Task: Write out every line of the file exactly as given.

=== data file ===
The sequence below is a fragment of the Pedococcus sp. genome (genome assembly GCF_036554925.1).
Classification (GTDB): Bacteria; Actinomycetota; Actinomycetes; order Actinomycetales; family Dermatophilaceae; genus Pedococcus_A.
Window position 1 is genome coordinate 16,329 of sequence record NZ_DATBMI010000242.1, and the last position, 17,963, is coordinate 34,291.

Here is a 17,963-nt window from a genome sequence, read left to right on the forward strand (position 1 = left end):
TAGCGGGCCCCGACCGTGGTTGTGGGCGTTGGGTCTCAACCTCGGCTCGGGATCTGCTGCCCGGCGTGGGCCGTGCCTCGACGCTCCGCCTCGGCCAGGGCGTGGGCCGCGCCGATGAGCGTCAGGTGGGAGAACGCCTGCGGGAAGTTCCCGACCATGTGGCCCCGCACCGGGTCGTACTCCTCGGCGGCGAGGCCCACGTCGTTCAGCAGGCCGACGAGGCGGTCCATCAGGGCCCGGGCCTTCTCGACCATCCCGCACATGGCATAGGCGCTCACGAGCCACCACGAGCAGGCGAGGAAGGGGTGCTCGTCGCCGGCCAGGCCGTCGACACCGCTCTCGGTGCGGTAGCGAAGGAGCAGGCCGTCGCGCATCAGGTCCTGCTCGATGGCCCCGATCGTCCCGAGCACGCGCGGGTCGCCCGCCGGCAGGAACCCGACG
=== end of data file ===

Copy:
The sequence below is a fragment of the Pedococcus sp. genome (genome assembly GCF_036554925.1).
Classification (GTDB): Bacteria; Actinomycetota; Actinomycetes; order Actinomycetales; family Dermatophilaceae; genus Pedococcus_A.
Window position 1 is genome coordinate 16,329 of sequence record NZ_DATBMI010000242.1, and the last position, 17,963, is coordinate 34,291.

Here is a 17,963-nt window from a genome sequence, read left to right on the forward strand (position 1 = left end):
TAGCGGGCCCCGACCGTGGTTGTGGGCGTTGGGTCTCAACCTCGGCTCGGGATCTGCTGCCCGGCGTGGGCCGTGCCTCGACGCTCCGCCTCGGCCAGGGCGTGGGCCGCGCCGATGAGCGTCAGGTGGGAGAACGCCTGCGGGAAGTTCCCGACCATGTGGCCCCGCACCGGGTCGTACTCCTCGGCGGCGAGGCCCACGTCGTTCAGCAGGCCGACGAGGCGGTCCATCAGGGCCCGGGCCTTCTCGACCATCCCGCACATGGCATAGGCGCTCACGAGCCACCACGAGCAGGCGAGGAAGGGGTGCTCGTCGCCGGCCAGGCCGTCGACACCGCTCTCGGTGCGGTAGCGAAGGAGCAGGCCGTCGCGCATCAGGTCCTGCTCGATGGCCCCGATCGTCCCGAGCACGCGCGGGTCGCCCGCCGGCAGGAACCCGACG